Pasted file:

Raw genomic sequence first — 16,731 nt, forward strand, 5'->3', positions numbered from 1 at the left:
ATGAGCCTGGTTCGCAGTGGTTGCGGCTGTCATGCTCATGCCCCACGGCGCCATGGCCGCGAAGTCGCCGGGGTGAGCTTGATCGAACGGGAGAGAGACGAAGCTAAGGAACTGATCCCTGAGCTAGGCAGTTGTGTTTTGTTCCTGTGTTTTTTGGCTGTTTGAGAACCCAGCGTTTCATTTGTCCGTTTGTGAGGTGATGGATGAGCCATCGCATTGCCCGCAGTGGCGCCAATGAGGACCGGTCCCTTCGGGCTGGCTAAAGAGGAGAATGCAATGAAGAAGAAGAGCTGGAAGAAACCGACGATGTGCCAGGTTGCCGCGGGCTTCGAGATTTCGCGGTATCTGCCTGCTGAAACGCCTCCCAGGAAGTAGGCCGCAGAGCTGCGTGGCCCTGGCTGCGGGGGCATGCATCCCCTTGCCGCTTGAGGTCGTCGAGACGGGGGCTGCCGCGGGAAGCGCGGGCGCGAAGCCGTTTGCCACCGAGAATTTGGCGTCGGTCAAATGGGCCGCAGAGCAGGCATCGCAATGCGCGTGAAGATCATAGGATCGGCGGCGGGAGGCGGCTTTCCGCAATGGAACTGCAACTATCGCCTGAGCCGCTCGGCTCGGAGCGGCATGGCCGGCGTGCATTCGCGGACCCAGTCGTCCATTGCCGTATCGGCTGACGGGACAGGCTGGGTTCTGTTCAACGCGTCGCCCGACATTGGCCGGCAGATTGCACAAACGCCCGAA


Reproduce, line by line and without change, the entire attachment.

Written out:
Raw genomic sequence first — 16,731 nt, forward strand, 5'->3', positions numbered from 1 at the left:
ATGAGCCTGGTTCGCAGTGGTTGCGGCTGTCATGCTCATGCCCCACGGCGCCATGGCCGCGAAGTCGCCGGGGTGAGCTTGATCGAACGGGAGAGAGACGAAGCTAAGGAACTGATCCCTGAGCTAGGCAGTTGTGTTTTGTTCCTGTGTTTTTTGGCTGTTTGAGAACCCAGCGTTTCATTTGTCCGTTTGTGAGGTGATGGATGAGCCATCGCATTGCCCGCAGTGGCGCCAATGAGGACCGGTCCCTTCGGGCTGGCTAAAGAGGAGAATGCAATGAAGAAGAAGAGCTGGAAGAAACCGACGATGTGCCAGGTTGCCGCGGGCTTCGAGATTTCGCGGTATCTGCCTGCTGAAACGCCTCCCAGGAAGTAGGCCGCAGAGCTGCGTGGCCCTGGCTGCGGGGGCATGCATCCCCTTGCCGCTTGAGGTCGTCGAGACGGGGGCTGCCGCGGGAAGCGCGGGCGCGAAGCCGTTTGCCACCGAGAATTTGGCGTCGGTCAAATGGGCCGCAGAGCAGGCATCGCAATGCGCGTGAAGATCATAGGATCGGCGGCGGGAGGCGGCTTTCCGCAATGGAACTGCAACTATCGCCTGAGCCGCTCGGCTCGGAGCGGCATGGCCGGCGTGCATTCGCGGACCCAGTCGTCCATTGCCGTATCGGCTGACGGGACAGGCTGGGTTCTGTTCAACGCGTCGCCCGACATTGGCCGGCAGATTGCACAAACGCCCGAA